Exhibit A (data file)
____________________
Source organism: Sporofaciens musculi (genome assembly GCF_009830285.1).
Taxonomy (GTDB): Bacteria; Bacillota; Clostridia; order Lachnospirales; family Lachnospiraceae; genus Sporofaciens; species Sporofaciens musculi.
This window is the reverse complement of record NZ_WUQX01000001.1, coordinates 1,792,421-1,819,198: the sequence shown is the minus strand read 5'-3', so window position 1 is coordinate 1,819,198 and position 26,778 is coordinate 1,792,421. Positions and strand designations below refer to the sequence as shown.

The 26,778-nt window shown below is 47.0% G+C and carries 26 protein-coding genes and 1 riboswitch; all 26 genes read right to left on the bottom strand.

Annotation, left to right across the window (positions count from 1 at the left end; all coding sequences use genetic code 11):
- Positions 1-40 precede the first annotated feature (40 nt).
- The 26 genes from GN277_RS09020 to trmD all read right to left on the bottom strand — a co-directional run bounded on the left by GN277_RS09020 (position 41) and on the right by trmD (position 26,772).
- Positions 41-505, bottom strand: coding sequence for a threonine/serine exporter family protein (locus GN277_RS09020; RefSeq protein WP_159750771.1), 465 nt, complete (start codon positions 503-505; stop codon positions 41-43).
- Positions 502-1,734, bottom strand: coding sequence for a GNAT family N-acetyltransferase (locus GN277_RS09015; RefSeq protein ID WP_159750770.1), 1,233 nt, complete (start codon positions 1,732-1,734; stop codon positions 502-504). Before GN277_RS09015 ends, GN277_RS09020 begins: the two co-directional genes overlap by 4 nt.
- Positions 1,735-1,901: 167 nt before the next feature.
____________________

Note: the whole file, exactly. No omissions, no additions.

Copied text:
Source organism: Sporofaciens musculi (genome assembly GCF_009830285.1).
Taxonomy (GTDB): Bacteria; Bacillota; Clostridia; order Lachnospirales; family Lachnospiraceae; genus Sporofaciens; species Sporofaciens musculi.
This window is the reverse complement of record NZ_WUQX01000001.1, coordinates 1,792,421-1,819,198: the sequence shown is the minus strand read 5'-3', so window position 1 is coordinate 1,819,198 and position 26,778 is coordinate 1,792,421. Positions and strand designations below refer to the sequence as shown.

The 26,778-nt window shown below is 47.0% G+C and carries 26 protein-coding genes and 1 riboswitch; all 26 genes read right to left on the bottom strand.

Annotation, left to right across the window (positions count from 1 at the left end; all coding sequences use genetic code 11):
- Positions 1-40 precede the first annotated feature (40 nt).
- The 26 genes from GN277_RS09020 to trmD all read right to left on the bottom strand — a co-directional run bounded on the left by GN277_RS09020 (position 41) and on the right by trmD (position 26,772).
- Positions 41-505, bottom strand: coding sequence for a threonine/serine exporter family protein (locus GN277_RS09020; RefSeq protein WP_159750771.1), 465 nt, complete (start codon positions 503-505; stop codon positions 41-43).
- Positions 502-1,734, bottom strand: coding sequence for a GNAT family N-acetyltransferase (locus GN277_RS09015; RefSeq protein ID WP_159750770.1), 1,233 nt, complete (start codon positions 1,732-1,734; stop codon positions 502-504). Before GN277_RS09015 ends, GN277_RS09020 begins: the two co-directional genes overlap by 4 nt.
- Positions 1,735-1,901: 167 nt before the next feature.